The binding and activation of dioxygen by Cu ions is central to the function of
numerous biological systems. Among the enzymes activate dioxygen for the
functionalization of organic substrates, those catalyzed by the mononuclear copper
enzymes dopamine β-monooxygenase (DβM) and peptidylglycine α-hydroxylating
monooxygenase (PHM) are less understood. Despite extensive research on these
enzymes, the exact nature of the active species responsible for substrate functionalization
is not resolved, with two provocative proposals involving either a CuII-superoxo or a
mononuclear CuII-oxyl species having been put forth. The goal of this research is to
understand the reaction catalyzed by the PHM and DβM enzymes on a fundamental
chemical level via a small molecule synthetic model approach, with particular emphasis
on generating and/or characterizing a Cu-oxygen species that is capable of performing similar reactions to those seen in the DβM and PHM enzymes.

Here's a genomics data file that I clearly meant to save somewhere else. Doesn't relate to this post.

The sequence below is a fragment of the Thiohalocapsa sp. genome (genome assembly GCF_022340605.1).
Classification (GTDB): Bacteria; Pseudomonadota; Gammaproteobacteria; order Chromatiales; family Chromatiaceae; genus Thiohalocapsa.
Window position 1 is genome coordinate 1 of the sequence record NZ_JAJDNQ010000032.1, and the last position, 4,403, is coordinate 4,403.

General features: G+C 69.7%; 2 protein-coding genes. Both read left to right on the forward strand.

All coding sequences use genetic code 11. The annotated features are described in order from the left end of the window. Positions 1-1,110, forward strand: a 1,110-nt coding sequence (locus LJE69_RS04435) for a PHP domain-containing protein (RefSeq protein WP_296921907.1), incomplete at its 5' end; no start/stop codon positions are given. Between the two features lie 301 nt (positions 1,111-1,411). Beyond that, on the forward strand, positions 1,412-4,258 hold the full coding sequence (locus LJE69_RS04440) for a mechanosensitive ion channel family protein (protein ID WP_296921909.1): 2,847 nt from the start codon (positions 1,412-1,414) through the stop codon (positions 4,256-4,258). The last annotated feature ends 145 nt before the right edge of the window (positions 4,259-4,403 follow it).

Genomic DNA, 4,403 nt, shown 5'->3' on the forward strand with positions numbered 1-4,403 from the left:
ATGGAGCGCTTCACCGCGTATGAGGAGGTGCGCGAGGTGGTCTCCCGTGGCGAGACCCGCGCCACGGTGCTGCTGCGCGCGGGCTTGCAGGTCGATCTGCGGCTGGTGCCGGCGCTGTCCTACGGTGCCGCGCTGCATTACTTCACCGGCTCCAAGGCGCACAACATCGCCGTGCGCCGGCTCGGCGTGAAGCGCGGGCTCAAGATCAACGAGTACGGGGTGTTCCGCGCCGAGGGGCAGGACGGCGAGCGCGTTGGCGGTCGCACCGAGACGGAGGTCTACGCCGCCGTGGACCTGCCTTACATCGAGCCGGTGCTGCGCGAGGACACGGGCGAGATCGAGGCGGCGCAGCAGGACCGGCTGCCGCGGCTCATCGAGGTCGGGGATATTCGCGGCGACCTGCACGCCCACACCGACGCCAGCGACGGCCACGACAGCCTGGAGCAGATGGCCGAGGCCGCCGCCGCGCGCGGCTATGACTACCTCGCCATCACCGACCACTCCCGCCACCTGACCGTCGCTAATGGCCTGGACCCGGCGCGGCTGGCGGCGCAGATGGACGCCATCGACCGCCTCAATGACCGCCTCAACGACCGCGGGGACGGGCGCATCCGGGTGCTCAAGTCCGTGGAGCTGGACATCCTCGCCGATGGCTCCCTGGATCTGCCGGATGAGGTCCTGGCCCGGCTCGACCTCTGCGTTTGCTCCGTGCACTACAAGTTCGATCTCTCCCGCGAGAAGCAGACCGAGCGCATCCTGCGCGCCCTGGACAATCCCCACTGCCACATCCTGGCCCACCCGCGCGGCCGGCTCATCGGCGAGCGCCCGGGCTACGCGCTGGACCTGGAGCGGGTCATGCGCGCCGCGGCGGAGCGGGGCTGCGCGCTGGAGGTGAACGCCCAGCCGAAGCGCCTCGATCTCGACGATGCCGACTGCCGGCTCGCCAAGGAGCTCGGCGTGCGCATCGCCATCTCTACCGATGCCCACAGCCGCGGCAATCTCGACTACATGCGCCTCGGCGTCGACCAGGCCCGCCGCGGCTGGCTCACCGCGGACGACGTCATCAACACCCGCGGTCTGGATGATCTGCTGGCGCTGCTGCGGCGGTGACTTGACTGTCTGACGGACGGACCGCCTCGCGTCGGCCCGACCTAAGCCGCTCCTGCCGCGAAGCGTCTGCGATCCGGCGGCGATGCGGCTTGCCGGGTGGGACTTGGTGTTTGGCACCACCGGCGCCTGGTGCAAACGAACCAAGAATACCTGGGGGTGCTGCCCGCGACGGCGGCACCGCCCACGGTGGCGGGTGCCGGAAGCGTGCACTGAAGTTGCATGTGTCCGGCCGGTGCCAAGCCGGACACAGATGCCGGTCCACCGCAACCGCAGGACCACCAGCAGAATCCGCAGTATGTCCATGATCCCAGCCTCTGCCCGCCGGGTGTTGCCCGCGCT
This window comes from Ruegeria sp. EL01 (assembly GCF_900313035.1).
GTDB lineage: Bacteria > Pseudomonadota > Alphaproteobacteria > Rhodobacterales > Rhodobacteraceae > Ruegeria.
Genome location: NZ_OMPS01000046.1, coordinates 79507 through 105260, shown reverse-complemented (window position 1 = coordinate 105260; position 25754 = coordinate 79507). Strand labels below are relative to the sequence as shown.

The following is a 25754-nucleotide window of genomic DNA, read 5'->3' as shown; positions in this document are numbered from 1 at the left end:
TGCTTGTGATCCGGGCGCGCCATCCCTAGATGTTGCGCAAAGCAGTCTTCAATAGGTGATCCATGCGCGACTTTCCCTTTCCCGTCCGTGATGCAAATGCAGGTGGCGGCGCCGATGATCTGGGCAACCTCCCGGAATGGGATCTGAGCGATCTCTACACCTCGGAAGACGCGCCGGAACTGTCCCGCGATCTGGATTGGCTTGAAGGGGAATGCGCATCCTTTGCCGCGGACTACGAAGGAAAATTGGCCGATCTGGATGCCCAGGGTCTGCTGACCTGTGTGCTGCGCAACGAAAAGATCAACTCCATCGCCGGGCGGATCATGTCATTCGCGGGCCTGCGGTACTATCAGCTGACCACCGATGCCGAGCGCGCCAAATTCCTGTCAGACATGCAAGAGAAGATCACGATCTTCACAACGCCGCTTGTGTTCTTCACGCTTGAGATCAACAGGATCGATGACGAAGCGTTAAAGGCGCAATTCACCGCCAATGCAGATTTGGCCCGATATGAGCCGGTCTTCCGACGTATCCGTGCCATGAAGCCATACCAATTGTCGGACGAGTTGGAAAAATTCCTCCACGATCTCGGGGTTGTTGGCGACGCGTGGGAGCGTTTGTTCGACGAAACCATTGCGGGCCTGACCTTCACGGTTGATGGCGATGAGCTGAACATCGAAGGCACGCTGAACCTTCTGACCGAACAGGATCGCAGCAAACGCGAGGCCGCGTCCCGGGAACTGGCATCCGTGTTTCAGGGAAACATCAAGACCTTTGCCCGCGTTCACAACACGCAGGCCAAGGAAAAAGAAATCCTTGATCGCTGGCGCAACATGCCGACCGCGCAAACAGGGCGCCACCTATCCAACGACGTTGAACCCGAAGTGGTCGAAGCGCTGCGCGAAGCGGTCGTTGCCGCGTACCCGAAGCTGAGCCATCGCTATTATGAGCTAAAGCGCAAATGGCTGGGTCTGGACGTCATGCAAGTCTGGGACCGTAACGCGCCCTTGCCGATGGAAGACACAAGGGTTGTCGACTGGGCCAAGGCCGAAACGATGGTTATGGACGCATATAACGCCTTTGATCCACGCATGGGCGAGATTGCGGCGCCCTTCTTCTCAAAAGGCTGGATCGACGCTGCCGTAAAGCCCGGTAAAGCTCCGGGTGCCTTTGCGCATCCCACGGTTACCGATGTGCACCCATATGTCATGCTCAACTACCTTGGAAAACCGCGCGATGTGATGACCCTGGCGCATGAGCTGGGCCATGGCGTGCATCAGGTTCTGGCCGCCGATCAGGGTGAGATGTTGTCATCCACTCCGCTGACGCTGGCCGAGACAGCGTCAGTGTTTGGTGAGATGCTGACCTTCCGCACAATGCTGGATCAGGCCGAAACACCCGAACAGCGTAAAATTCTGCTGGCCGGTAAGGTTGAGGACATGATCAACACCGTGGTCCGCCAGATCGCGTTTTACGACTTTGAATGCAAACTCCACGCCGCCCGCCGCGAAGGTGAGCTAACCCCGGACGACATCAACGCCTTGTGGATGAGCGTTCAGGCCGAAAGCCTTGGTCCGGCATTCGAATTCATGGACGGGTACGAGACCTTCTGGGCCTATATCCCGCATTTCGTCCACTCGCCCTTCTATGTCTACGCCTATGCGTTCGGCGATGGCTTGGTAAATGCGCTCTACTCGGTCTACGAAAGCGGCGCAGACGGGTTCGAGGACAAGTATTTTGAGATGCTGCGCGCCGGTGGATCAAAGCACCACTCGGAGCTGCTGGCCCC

Chapter 1 contains a general overview of dioxygen activation in biological
systems and gives a review of the structure and proposed catalytic mechanisms of DβM
and PHM, followed by a summary of recent synthetic efforts toward mononuclear Cu/O2
adducts and Cu-oxyl species. Chapter 2 describes the synthesis and characterization of
the copper(I) complexes of the electron-deficient β-diketiminate and analogous 4-
nitroformazan supporting ligands, and their O2-reactivity studies, portions of which have been previously reported.1 Chapter 3 describes a bio-inspired synthetic route toward a
mononuclear Cu-oxyl species that involves decarboxylation of copper(I)-α-
ketocarboxylate complexes by dioxygen; portions of the work have been communicated
previously.2 Chapter 4 then describes results obtained from reactions of copper(I)
complexes of bidentate N-donor ligands with pyridine- and trimethylamine N-oxides or
PhIO. Portions of this work were previously reported.3
University of Minnesota Ph.D. dissertation. July 2010. Major: Chemistry. Advisor: William B. Tolman. 1 computer file (PDF); xx, 202 pages.
Reactions of copper complexes with dioxygen and oxo transfer reagents: toward elusive copper-oxyl species..
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